Industry-academic R&D cooperation to boost Ontario’s aerospace sector

A new tripartite agreement among research and industry groups will help Ontario’s aerospace industry become more innovative and more successful, says Ontario’s Minister of Research and Innovation. Reza Moridi announced the new collaboration, which includes the Ontario Centres of Excellence (OCE), the Ontario Aerospace Council (OAC) and the newly formed Consortium for Aerospace Research and Innovation in Canada (CARIC). The three groups will work together to identify and develop opportunities for collaborations between industry and academic R&D in aerospace.

The OCE and OAC have worked together previously. The new arrangement will see an OCE business development manager assigned full time to identify and facilitate industry-academic collaborations.

“This initiative builds on the well-established relationship we have with the OAC,” said Dr. Tom Corr, President and CEO of OCE. “I expect we will see a great many incredible new ideas and innovations taking flight as a result.”

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(Front row, from left) Brent Collver of the Ontario Aerospace Council, Dr. Tom Corr, President and CEO of Ontario Centres of Excellence and Denis Faubert, President and CEO of the Consortium for Aerospace Research and Innovation in Canada sign a new agreement that will advance aerospace research and development in Ontario. Observing are Michael Nobrega, OCE Board Chair, Reza Moridi, Ontario’s Minister of Research and Innovation, and Giles Gherson, Ontario’s Deputy Minister of Research and Innovation.

CARIC, which was formed earlier this year as a federal initiative, is also intended to o bring together stakeholders from industry and academia. The partnership with OCE and OAC “will enable an inclusive, impactful aerospace research network,” said Denis Faubert, CEO of CARIC.

OCE’s purpose, or mission, is to “accelerate innovation through game-changing research,” that research leading to commercialization, thereby “launching the next generation of products and jobs.” Its various programs are intended to leverage Ontario’s research institutions to help companies and entrepreneurs “turn ideas into income.” OCE’s business development managers work directly with researchers and “literally explore the halls and labs of academe” to find out what breakthroughs researchers are making. It invests in a wide range of areas besides aerospace—health, information and communications technology; digital media; advanced materials and manufacturing; transportation; energy and the environment.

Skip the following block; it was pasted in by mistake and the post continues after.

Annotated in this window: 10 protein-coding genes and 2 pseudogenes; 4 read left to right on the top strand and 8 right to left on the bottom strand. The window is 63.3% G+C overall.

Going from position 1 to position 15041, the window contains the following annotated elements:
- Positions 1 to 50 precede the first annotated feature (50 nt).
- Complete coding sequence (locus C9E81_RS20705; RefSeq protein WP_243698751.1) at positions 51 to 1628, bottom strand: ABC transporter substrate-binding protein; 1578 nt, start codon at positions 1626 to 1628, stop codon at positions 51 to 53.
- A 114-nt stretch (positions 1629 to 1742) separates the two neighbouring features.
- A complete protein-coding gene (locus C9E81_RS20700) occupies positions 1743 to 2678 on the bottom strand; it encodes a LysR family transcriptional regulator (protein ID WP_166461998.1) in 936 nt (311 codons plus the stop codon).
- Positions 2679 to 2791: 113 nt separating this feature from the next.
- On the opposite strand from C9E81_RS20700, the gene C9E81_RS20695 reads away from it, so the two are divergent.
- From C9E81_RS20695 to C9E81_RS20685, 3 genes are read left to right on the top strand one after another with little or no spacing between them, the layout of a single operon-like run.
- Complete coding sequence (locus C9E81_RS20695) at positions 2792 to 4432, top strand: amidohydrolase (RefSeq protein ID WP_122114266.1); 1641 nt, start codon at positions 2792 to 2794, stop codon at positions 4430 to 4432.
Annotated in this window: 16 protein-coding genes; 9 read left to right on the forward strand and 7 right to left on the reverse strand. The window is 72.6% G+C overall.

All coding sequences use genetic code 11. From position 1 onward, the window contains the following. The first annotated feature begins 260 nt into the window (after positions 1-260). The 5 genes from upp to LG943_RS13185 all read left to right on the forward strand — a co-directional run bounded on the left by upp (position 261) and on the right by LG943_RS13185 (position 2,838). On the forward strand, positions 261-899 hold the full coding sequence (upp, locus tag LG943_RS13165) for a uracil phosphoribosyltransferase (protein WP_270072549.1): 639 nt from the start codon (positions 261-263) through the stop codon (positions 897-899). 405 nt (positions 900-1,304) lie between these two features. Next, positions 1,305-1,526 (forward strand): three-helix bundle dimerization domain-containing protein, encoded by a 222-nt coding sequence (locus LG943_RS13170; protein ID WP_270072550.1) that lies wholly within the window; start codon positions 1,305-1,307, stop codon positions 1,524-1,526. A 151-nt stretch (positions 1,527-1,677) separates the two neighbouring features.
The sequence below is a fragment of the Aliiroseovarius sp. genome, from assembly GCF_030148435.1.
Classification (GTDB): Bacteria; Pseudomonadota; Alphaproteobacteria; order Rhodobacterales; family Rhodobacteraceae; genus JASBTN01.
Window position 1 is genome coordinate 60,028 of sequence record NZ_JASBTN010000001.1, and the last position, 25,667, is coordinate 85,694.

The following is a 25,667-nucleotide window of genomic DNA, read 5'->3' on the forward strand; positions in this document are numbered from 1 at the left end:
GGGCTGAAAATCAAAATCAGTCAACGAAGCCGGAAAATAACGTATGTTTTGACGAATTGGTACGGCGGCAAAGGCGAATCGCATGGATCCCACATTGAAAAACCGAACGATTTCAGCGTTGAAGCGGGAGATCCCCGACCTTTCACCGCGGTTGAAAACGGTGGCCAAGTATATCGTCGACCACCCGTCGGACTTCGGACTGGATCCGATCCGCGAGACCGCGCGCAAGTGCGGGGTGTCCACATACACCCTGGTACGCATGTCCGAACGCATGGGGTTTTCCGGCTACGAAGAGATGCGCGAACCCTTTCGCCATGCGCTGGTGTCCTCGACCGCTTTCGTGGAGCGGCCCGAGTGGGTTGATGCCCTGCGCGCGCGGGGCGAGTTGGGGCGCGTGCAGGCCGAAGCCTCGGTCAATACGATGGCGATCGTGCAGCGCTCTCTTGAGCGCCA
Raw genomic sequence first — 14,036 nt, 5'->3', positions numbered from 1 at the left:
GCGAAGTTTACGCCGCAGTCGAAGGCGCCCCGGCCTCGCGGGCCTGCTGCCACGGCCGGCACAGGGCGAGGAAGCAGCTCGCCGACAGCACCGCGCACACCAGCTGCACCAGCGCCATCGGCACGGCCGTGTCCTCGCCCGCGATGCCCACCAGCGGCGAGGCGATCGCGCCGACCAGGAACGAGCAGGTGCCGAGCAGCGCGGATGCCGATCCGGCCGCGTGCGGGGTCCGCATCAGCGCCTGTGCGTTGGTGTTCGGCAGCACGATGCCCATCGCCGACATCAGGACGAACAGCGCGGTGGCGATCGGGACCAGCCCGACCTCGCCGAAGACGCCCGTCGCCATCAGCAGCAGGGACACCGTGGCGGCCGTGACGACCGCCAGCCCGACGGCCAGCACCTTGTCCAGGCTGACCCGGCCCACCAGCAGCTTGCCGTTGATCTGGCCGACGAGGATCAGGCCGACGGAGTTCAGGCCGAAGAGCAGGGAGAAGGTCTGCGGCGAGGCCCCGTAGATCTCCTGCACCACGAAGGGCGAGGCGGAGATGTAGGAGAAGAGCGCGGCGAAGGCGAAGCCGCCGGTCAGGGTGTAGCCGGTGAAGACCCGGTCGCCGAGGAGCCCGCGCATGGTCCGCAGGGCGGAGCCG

The Ontario Aerospace Council is a non-profit corporation that represents all segments of the industry. Its mandate is to help businesses find new opportunities through such activities as providing information, organizing trade missions, and participating in international trade shows. The chair of OAC, Todd Young, said that the new arrangement, which establishes a mechanism for aerospace companies in Ontario to access R&D opportunities, is “essential to competing on a global scale.”

CARIC was formed in response to a recommendation of the federal government’s Emerson Report on the aerospace industry in Canada (2012). That report identified the need for a “structured initiative” that would foster a collaborative approach to research in the aerospace industry across Canada. Collaboration, said the president of the Aerospace Industries Association of Canada, is crucial to the industry’s ability to compete globally.

Ontario’s aerospace industry is second in size only to Quebec’s in Canada.

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